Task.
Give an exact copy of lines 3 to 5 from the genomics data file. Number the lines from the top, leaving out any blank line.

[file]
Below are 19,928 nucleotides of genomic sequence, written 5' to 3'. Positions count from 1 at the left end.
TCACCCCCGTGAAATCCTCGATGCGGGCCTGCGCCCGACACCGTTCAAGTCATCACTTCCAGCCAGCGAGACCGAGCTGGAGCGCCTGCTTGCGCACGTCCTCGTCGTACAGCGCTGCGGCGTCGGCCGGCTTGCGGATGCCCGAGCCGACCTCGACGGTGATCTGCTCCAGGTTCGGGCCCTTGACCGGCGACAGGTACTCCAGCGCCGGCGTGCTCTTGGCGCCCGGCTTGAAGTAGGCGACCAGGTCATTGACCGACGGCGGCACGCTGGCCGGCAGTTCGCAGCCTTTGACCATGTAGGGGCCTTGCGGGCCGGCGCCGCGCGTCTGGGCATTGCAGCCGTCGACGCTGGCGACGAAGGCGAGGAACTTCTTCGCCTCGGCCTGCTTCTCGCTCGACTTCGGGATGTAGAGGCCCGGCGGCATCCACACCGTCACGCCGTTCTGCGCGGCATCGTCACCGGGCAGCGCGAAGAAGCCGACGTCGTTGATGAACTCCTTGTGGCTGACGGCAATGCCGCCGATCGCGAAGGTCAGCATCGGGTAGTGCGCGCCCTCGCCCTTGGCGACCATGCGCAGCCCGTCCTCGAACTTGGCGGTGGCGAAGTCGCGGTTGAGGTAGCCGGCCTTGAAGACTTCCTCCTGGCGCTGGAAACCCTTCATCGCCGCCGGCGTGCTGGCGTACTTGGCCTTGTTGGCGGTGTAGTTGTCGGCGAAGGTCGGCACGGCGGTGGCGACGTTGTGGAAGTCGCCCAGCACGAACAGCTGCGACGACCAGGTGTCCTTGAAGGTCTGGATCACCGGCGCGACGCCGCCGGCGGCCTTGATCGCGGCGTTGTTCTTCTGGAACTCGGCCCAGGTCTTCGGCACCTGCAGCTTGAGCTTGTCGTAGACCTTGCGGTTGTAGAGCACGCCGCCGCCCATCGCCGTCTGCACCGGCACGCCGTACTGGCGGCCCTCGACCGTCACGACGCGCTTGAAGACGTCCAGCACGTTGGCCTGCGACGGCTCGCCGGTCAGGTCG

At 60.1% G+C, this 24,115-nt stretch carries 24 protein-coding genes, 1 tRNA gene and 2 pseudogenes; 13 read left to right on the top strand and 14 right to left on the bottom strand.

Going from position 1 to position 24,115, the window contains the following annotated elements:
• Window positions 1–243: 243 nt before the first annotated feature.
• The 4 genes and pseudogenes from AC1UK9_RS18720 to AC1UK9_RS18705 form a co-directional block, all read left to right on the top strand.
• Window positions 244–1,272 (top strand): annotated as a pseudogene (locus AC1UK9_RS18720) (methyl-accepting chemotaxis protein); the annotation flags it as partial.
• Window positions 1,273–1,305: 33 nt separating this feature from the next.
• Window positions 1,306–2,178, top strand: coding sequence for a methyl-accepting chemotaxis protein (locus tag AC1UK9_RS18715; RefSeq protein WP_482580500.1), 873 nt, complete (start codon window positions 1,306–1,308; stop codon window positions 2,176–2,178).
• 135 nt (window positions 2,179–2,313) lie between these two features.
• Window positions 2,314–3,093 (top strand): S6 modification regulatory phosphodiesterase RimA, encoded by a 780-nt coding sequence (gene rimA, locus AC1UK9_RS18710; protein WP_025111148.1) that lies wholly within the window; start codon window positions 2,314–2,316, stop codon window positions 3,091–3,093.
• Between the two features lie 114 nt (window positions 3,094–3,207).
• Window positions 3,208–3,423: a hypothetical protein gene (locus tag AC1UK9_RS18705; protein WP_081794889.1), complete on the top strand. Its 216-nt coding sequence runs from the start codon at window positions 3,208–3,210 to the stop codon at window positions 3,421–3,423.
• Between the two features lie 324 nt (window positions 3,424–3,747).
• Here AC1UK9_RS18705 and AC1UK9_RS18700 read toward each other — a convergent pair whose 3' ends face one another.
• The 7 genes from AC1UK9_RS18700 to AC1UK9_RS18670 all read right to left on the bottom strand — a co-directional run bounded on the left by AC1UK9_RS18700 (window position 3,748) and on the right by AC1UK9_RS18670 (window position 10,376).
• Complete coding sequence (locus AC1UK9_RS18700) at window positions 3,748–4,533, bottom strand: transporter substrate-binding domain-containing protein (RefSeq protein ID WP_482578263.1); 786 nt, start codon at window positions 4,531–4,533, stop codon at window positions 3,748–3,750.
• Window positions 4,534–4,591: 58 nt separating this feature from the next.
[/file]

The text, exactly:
At 60.1% G+C, this 24,115-nt stretch carries 24 protein-coding genes, 1 tRNA gene and 2 pseudogenes; 13 read left to right on the top strand and 14 right to left on the bottom strand.

Going from position 1 to position 24,115, the window contains the following annotated elements:
• Window positions 1–243: 243 nt before the first annotated feature.